Macau was to be my second half marathon in a day. Considering I genuinely didn’t know where in the world Macau was 2 days earlier, I found myself almost chuckling at the absurdity of getting an hour long boat journey at the crack of dawn just to run around a country (ok, a ‘special administrative region’ if you want to be pedantic. To me, it’s a separate country!) of which I knew absolutely nothing.
After we docked up at the harbour, I grabbed a tourist map, drew a rough outline of what I thought looked like 20-odd kilometres and headed to the starting line of the ‘Macau Grand Prix’ which, conveniently, was right next to the harbour. Vroom vroom, off I went!
Macau is similar to Hong Kong except with slightly fewer steroids. It also used to be Portuguese which makes the road signs in Portuguese and Chinese unusual.
It is also slightly less developed. It’s also known as the Las Vegas of South East Asia for all of its casinos. It also has pandas. It’s also a lot flatter. Ok, after all, it’s not that similar to Hong Kong!
More interestingly, it’s also the most densely populated place on earth! 582,000 people squeeze into a territory only 29km2 which means that, on average, 20,000 people live in each km2! Which is truly mental.
So, map in hand, bag on back, off I went. I looped the reservoir and headed into what seemed like the main town on the North Island. I ran up to the Mong-Ha fort and down along the ‘Avenida do Almirante Lacerda’ high street (with a name like that, he must have been a great Ming Dynasty leader…) to the ruins of St Paul’s Church and the Monte Fort, a pretty cool fort which gives a (very hazy) view of almost all of Macau and roughly one millionth of China!
After that, I got a little lost in the backstreets, got stared at up and down by a few locals and eventually found my way to the giant Grand Lisboa casino, which is at the gateway to … the southern island. There used to be three islands but, because they are so densely populated (and they can make more money by reclaiming land and building a new casino), they merged the southern two islands into one!
Between the remaining two islands lies a 2.5km bridge: I can’t say it was the most exciting part of my runs but at least I couldn’t get lost! It also gives a nice spapshot of the island and you get to run past Macau Tower, a 338m tower from which you can bungee jump from the top! Or, if you like being amongst the living, you can watch from the bottom…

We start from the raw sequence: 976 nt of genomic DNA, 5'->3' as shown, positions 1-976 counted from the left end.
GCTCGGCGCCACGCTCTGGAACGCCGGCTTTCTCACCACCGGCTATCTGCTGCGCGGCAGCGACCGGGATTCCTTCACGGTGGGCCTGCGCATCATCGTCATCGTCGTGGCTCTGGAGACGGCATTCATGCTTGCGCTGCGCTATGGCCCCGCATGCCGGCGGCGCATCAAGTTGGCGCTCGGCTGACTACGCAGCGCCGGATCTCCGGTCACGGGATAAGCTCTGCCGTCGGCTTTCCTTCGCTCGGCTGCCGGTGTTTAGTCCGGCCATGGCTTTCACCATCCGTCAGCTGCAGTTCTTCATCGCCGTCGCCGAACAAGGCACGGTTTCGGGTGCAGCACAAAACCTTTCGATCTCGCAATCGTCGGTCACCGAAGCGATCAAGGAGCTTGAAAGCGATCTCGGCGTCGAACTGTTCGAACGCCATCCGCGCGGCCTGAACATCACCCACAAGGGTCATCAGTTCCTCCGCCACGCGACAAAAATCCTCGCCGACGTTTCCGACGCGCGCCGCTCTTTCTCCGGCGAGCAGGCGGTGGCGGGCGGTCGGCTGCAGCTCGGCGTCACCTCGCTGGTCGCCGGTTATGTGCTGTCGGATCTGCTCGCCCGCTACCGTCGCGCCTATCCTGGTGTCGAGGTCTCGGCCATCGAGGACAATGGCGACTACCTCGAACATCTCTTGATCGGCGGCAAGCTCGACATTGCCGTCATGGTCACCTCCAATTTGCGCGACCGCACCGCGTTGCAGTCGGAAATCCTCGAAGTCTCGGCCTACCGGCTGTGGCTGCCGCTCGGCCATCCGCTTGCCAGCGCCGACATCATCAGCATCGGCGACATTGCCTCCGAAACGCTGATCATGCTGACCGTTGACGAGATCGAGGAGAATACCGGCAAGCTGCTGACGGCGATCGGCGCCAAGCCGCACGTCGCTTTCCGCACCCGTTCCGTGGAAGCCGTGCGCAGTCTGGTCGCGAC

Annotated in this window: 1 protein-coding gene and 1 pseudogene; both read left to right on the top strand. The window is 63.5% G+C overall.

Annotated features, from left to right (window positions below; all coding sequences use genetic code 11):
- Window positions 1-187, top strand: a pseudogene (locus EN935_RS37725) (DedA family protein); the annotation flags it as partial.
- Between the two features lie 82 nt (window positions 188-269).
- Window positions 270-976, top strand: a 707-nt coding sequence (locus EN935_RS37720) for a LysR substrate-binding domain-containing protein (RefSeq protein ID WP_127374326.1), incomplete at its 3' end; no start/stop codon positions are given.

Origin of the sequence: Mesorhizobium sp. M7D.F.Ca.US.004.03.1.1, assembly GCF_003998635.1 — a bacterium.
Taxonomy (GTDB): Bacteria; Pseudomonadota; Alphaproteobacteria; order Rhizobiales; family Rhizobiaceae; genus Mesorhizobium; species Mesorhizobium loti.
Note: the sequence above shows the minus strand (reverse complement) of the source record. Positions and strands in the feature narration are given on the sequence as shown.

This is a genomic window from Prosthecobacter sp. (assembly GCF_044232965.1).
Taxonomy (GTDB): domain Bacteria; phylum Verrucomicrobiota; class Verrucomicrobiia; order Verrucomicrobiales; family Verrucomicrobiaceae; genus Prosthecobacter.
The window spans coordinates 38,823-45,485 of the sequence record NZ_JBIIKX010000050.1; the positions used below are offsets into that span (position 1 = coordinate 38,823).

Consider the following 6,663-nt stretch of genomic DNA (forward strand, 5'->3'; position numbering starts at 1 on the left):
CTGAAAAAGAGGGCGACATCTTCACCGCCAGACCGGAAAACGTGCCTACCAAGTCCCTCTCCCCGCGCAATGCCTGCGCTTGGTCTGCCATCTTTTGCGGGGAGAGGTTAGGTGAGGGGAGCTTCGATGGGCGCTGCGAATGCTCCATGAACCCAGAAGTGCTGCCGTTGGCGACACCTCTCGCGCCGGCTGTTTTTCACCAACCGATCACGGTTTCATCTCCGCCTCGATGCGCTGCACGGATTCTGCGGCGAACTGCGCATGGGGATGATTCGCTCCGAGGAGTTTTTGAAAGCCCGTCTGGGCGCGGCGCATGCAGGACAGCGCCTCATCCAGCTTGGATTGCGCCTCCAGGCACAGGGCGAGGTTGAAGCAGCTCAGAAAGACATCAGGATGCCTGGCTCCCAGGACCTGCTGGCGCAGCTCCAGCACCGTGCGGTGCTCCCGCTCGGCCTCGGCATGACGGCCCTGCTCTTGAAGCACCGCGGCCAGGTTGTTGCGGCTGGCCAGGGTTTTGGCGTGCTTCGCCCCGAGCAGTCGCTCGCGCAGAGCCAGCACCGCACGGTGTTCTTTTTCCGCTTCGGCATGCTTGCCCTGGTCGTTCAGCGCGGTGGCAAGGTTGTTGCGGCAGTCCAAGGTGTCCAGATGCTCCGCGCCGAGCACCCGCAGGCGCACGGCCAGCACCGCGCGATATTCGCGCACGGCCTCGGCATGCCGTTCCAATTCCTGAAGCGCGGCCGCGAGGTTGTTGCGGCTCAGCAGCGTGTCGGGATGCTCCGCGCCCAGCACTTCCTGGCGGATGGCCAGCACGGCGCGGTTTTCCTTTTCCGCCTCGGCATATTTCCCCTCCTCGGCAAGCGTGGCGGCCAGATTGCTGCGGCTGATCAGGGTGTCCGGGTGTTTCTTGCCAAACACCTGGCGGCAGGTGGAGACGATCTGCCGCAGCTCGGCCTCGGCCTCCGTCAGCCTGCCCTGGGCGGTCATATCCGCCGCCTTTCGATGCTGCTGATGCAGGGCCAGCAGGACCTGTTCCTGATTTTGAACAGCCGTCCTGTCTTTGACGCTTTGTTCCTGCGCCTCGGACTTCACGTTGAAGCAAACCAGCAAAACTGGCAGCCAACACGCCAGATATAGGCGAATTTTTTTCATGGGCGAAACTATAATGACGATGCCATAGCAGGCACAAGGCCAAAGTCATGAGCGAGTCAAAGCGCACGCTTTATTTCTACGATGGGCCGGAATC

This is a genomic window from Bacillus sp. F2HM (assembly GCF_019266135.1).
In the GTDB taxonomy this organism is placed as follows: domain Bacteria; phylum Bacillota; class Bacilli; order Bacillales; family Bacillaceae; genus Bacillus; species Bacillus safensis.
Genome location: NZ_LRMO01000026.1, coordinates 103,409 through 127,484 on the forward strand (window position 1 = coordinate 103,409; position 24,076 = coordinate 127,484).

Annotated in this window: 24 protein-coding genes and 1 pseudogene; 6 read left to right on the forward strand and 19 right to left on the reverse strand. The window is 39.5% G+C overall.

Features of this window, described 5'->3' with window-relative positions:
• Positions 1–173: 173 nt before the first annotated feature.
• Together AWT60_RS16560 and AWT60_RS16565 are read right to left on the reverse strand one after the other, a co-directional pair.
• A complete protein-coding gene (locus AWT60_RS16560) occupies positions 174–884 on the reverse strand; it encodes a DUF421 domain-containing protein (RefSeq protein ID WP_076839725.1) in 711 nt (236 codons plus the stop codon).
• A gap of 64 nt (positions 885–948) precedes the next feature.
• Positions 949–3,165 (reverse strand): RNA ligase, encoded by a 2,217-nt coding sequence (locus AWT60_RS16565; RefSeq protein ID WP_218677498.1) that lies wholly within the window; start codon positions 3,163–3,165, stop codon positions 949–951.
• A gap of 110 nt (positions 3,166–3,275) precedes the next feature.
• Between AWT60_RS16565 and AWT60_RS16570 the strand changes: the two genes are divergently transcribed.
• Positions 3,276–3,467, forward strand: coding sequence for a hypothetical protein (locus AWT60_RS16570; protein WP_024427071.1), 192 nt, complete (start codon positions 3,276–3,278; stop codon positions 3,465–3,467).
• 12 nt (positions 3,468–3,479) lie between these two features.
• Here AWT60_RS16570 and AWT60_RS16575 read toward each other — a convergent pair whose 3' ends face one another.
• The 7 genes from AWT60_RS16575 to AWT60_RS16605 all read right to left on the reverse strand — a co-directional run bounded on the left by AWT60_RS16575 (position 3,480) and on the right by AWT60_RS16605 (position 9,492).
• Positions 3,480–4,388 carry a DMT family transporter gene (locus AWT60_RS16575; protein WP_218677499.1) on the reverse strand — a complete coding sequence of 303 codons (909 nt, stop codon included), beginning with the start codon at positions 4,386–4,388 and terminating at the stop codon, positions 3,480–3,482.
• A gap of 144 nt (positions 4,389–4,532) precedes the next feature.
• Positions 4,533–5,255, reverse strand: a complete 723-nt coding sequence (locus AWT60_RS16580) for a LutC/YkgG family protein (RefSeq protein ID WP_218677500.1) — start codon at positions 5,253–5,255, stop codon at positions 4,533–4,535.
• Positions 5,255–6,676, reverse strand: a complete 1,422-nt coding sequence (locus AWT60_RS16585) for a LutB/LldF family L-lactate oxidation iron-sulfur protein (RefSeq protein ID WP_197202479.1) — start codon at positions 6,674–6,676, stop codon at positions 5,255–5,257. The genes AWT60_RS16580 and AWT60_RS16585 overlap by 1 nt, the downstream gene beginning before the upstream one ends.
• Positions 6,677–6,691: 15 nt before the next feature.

As I curled around the west coast of the southern island, my energy levels were starting to drop and I was getting desperately close to needing an energy boost. I was getting that desperate that I was only about a minute away from walking into a McDonald’s – the first shop I’d spotted in the previous 45 minutes. Thankfully, hidden behind it was a small local (well, American) mini-market. So, sandwiches and Haagen-Daas it was: the original lunch of champions!
Feeling slightly less faint, I hit the road again past the Taipa Houses Museum and more high rise buildings and got on my way back towards the north island and the boat home. From all the farting around with my camera and seeing sights, it was getting a little touch-and-go to catch my boat home but, with a little luck, I found the route again, crossed the GP finish line and hopped on board!
This was most likely the most bizarre run I’ve done to date but also one of the most enjoyable: just me, ageing legs, interesting sights, all the while relishing the time alone and breathing in the invigorating (acrid) air. No speed or finish line targets, just a real sense of freedom. Then again, maybe three weeks of breathing in Indian, Malaysian, Indonesian and more-or-less Chinese air was finally starting to affect my neurological capacities! It was certainly doing its best at destroying my lung capacity.
On a final note, if there are other weirdos like me out there, I should start a ‘Running Tour of Edinburgh’ business!